The death of Freddie Gray was something that I don’t think a lot of people paid attention to. And I want to take time to unravel what actually happened in between his arrest on April 12, 2015 and the day he succumbed to his injuries at the hands of police and died on April 19, 2015.
According to police, Freddie Carlos Gray, a Baltimore resident, fled upon sight of 3 Baltimore police officers patrolling on bicycle. After his apprehension, police found his very legal pocket knife and used it as grounds for charging Mr. Gray. His arrest, although reported by police to have been “without the use of force or incident,” was captured on video by a recording bystander. This video is completely inconsistent with police testimony, as it shows Mr. Gray being knelt on, cursed at, and abused before finally being dragged, limp-legged and screaming, into a police van.
Before proceeding to the police station, the van made a series of stops, also captured on video. One of which was to put an “irate” Gray into leg shackles. Do we have to wonder why he would be irate in that situation? How many times have we heard a black man screaming for his life? From George Floyd to Eric Garner and Daunte Wright calling for his mother? You’ve got a knee on your neck, your legs are being torn out from under you, and you’re not going to be in a state of extreme emotional stress?
At some point in this van ride, Mr. Gray, riding with no seatbelt, sustained a serious neck injury that would eventually contribute to his death one week later. A Baltimore assistant medical examiner is quoted as saying, “Gray’s fatal neck injuries, resembling those suffered in a diving accident, were caused by abrupt force to his neck during his transport.” Another black man dead in handcuffs.
What gets me with this story is that it was an arrest that never should have happened. A blade that wasn’t even illegal was the reason given by arresting officers. Excessive force in this arrest, captured clearly on video, was reported inaccurately by police as “without the use of force.” And then, of course, the all-too-inevitable exemption from justice…
“On September 12, 2017, the U.S. Department of Justice announced it would not bring federal charges against the six Baltimore police officers involved in the arrest and death in custody of Freddie Gray.”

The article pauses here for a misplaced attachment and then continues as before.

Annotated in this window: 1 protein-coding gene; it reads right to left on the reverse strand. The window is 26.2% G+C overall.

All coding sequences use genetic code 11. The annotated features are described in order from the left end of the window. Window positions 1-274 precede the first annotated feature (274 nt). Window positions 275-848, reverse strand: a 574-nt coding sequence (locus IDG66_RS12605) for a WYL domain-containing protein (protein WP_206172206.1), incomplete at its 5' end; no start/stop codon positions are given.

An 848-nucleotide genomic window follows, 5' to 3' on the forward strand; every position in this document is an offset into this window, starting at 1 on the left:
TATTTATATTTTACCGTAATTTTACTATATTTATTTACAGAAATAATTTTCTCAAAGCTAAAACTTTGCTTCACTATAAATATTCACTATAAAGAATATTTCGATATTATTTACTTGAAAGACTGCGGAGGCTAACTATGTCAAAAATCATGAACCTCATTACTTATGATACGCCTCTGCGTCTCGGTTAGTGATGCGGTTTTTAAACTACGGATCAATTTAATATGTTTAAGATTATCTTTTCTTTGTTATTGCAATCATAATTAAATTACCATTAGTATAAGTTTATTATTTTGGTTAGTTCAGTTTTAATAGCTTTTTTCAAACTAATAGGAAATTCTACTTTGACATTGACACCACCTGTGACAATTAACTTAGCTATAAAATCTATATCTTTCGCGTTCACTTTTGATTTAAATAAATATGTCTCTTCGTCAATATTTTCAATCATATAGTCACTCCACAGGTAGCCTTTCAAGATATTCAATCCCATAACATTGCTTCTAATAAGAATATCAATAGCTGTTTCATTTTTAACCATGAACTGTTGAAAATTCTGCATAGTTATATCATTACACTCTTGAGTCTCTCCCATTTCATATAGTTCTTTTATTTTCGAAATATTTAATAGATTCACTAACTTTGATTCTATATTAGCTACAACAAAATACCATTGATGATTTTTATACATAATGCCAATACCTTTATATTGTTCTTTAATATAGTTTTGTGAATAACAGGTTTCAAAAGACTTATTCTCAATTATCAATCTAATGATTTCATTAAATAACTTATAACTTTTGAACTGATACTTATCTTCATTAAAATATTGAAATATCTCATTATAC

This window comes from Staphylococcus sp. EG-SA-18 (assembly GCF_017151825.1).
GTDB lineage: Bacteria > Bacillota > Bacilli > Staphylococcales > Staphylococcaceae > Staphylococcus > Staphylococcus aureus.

I’m hoping that people can see the continued trajectory of our policing in the United States. This was 7 years ago and we’re still seeing it. This is 100’s of protests ago and we’re still seeing it. Freddie Gray shouldn’t have even been arrested in the first place. That makes me wonder how many other young Black men is this happening to. Maybe you don’t know Freddie Gray. Maybe this is the first time you’ve heard of him. But I want you to hear this story and imagine how you would feel if this happened to you or your child. And then I’d like you to pay attention when this unfortunately happens again.
Policing in our country has to change. And we need to keep holding them accountable. We need to keep recording. And we need to keep fighting back. I don’t believe that all police are bad, but I do think that there is an historical and systematic culture in our justice system that is not healthy, specifically for black and brown individuals..
Thank you for sharing this, Jesse
Excellent! thanks for writing and sharing
I remember Freddie Gray and his story. It was big news back in 2017, but just another chapter in the same ‘ol book! I also remember a Black, female prosecutor or DA, a Mayor maybe, but the details have faded from my memory. Freddie was fine when he went into the van, but emerged a real mess! No charges against officers.